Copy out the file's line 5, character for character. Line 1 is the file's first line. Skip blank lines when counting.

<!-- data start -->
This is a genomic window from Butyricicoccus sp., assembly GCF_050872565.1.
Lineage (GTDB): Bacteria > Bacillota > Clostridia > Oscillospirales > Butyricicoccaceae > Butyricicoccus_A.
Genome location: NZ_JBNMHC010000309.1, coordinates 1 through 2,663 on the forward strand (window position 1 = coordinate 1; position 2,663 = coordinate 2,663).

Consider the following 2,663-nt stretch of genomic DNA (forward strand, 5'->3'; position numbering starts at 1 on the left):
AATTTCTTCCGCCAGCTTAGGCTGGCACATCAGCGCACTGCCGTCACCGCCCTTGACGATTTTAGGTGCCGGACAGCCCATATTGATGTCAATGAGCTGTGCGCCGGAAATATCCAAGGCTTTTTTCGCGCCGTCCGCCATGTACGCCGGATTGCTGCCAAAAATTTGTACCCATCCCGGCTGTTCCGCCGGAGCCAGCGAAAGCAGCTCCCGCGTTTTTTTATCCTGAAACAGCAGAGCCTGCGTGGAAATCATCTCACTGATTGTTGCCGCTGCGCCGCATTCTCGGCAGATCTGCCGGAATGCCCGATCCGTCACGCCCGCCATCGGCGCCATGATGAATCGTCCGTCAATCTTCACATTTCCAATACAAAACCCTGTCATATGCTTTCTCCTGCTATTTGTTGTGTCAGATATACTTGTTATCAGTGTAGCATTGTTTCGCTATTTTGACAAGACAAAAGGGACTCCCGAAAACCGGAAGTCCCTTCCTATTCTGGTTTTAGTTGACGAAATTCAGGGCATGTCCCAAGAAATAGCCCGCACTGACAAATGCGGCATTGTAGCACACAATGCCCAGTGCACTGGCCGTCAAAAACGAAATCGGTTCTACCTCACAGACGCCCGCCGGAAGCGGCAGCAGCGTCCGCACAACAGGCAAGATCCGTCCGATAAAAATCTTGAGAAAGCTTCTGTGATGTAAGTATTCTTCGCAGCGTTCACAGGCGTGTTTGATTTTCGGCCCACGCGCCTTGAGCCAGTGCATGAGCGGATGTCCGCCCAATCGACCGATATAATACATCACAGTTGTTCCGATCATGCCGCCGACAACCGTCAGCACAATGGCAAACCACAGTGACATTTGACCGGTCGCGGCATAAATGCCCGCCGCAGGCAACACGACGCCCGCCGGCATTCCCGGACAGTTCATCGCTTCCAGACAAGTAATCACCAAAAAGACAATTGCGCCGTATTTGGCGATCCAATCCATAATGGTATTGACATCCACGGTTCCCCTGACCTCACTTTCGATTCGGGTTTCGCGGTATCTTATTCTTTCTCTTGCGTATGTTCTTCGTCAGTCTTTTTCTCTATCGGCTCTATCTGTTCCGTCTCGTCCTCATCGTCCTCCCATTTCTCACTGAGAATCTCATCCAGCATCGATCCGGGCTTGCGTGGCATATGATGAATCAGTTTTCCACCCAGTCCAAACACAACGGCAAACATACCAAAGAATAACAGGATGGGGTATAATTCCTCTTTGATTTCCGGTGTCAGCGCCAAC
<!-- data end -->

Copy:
AATTTCTTCCGCCAGCTTAGGCTGGCACATCAGCGCACTGCCGTCACCGCCCTTGACGATTTTAGGTGCCGGACAGCCCATATTGATGTCAATGAGCTGTGCGCCGGAAATATCCAAGGCTTTTTTCGCGCCGTCCGCCATGTACGCCGGATTGCTGCCAAAAATTTGTACCCATCCCGGCTGTTCCGCCGGAGCCAGCGAAAGCAGCTCCCGCGTTTTTTTATCCTGAAACAGCAGAGCCTGCGTGGAAATCATCTCACTGATTGTTGCCGCTGCGCCGCATTCTCGGCAGATCTGCCGGAATGCCCGATCCGTCACGCCCGCCATCGGCGCCATGATGAATCGTCCGTCAATCTTCACATTTCCAATACAAAACCCTGTCATATGCTTTCTCCTGCTATTTGTTGTGTCAGATATACTTGTTATCAGTGTAGCATTGTTTCGCTATTTTGACAAGACAAAAGGGACTCCCGAAAACCGGAAGTCCCTTCCTATTCTGGTTTTAGTTGACGAAATTCAGGGCATGTCCCAAGAAATAGCCCGCACTGACAAATGCGGCATTGTAGCACACAATGCCCAGTGCACTGGCCGTCAAAAACGAAATCGGTTCTACCTCACAGACGCCCGCCGGAAGCGGCAGCAGCGTCCGCACAACAGGCAAGATCCGTCCGATAAAAATCTTGAGAAAGCTTCTGTGATGTAAGTATTCTTCGCAGCGTTCACAGGCGTGTTTGATTTTCGGCCCACGCGCCTTGAGCCAGTGCATGAGCGGATGTCCGCCCAATCGACCGATATAATACATCACAGTTGTTCCGATCATGCCGCCGACAACCGTCAGCACAATGGCAAACCACAGTGACATTTGACCGGTCGCGGCATAAATGCCCGCCGCAGGCAACACGACGCCCGCCGGCATTCCCGGACAGTTCATCGCTTCCAGACAAGTAATCACCAAAAAGACAATTGCGCCGTATTTGGCGATCCAATCCATAATGGTATTGACATCCACGGTTCCCCTGACCTCACTTTCGATTCGGGTTTCGCGGTATCTTATTCTTTCTCTTGCGTATGTTCTTCGTCAGTCTTTTTCTCTATCGGCTCTATCTGTTCCGTCTCGTCCTCATCGTCCTCCCATTTCTCACTGAGAATCTCATCCAGCATCGATCCGGGCTTGCGTGGCATATGATGAATCAGTTTTCCACCCAGTCCAAACACAACGGCAAACATACCAAAGAATAACAGGATGGGGTATAATTCCTCTTTGATTTCCGGTGTCAGCGCCAAC